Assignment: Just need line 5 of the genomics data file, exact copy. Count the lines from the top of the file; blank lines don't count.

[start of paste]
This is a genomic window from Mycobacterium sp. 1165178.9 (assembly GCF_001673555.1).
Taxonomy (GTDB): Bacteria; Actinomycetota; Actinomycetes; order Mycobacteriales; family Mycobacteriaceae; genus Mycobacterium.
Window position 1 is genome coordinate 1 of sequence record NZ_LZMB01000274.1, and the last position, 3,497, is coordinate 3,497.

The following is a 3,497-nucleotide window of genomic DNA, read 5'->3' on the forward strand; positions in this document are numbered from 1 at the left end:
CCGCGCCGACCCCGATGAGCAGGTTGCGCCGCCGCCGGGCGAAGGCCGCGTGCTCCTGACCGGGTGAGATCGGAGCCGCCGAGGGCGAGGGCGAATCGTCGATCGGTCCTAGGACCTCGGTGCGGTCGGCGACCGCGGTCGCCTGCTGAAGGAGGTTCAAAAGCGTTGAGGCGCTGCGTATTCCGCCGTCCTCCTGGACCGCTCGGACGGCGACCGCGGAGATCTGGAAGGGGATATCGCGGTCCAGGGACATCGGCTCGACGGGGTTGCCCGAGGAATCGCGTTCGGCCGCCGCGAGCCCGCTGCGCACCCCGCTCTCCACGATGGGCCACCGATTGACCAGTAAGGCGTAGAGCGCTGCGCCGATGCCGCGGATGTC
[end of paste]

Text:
CCGCGCCGACCCCGATGAGCAGGTTGCGCCGCCGCCGGGCGAAGGCCGCGTGCTCCTGACCGGGTGAGATCGGAGCCGCCGAGGGCGAGGGCGAATCGTCGATCGGTCCTAGGACCTCGGTGCGGTCGGCGACCGCGGTCGCCTGCTGAAGGAGGTTCAAAAGCGTTGAGGCGCTGCGTATTCCGCCGTCCTCCTGGACCGCTCGGACGGCGACCGCGGAGATCTGGAAGGGGATATCGCGGTCCAGGGACATCGGCTCGACGGGGTTGCCCGAGGAATCGCGTTCGGCCGCCGCGAGCCCGCTGCGCACCCCGCTCTCCACGATGGGCCACCGATTGACCAGTAAGGCGTAGAGCGCTGCGCCGATGCCGCGGATGTC